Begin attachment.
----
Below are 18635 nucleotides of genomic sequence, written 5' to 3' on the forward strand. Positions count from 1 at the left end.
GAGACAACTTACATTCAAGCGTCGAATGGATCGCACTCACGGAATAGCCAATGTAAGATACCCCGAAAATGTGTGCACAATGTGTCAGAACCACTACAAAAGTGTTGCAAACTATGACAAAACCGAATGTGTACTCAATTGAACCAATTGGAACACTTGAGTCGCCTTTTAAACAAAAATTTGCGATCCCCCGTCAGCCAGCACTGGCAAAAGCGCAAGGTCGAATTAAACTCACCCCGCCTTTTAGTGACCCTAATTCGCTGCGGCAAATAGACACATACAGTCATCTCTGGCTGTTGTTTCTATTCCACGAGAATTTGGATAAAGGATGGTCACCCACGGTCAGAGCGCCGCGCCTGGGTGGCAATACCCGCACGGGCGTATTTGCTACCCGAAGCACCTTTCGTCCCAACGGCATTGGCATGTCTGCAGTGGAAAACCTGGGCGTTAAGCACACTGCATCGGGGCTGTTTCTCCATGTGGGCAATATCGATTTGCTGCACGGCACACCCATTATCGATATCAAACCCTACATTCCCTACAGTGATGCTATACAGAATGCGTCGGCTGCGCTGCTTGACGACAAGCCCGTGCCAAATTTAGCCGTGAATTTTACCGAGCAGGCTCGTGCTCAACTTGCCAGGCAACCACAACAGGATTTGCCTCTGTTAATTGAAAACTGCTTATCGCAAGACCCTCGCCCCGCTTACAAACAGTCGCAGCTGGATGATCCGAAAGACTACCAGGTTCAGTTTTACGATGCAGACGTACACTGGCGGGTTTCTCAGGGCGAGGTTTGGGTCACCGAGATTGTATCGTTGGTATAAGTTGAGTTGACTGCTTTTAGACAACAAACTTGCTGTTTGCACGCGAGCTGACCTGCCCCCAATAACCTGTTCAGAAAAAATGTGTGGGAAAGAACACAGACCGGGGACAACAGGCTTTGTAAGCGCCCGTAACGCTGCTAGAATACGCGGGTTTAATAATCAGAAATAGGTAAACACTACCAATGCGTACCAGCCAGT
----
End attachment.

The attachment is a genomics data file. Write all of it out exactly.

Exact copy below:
Below are 18635 nucleotides of genomic sequence, written 5' to 3' on the forward strand. Positions count from 1 at the left end.
GAGACAACTTACATTCAAGCGTCGAATGGATCGCACTCACGGAATAGCCAATGTAAGATACCCCGAAAATGTGTGCACAATGTGTCAGAACCACTACAAAAGTGTTGCAAACTATGACAAAACCGAATGTGTACTCAATTGAACCAATTGGAACACTTGAGTCGCCTTTTAAACAAAAATTTGCGATCCCCCGTCAGCCAGCACTGGCAAAAGCGCAAGGTCGAATTAAACTCACCCCGCCTTTTAGTGACCCTAATTCGCTGCGGCAAATAGACACATACAGTCATCTCTGGCTGTTGTTTCTATTCCACGAGAATTTGGATAAAGGATGGTCACCCACGGTCAGAGCGCCGCGCCTGGGTGGCAATACCCGCACGGGCGTATTTGCTACCCGAAGCACCTTTCGTCCCAACGGCATTGGCATGTCTGCAGTGGAAAACCTGGGCGTTAAGCACACTGCATCGGGGCTGTTTCTCCATGTGGGCAATATCGATTTGCTGCACGGCACACCCATTATCGATATCAAACCCTACATTCCCTACAGTGATGCTATACAGAATGCGTCGGCTGCGCTGCTTGACGACAAGCCCGTGCCAAATTTAGCCGTGAATTTTACCGAGCAGGCTCGTGCTCAACTTGCCAGGCAACCACAACAGGATTTGCCTCTGTTAATTGAAAACTGCTTATCGCAAGACCCTCGCCCCGCTTACAAACAGTCGCAGCTGGATGATCCGAAAGACTACCAGGTTCAGTTTTACGATGCAGACGTACACTGGCGGGTTTCTCAGGGCGAGGTTTGGGTCACCGAGATTGTATCGTTGGTATAAGTTGAGTTGACTGCTTTTAGACAACAAACTTGCTGTTTGCACGCGAGCTGACCTGCCCCCAATAACCTGTTCAGAAAAAATGTGTGGGAAAGAACACAGACCGGGGACAACAGGCTTTGTAAGCGCCCGTAACGCTGCTAGAATACGCGGGTTTAATAATCAGAAATAGGTAAACACTACCAATGCGTACCAGCCAGT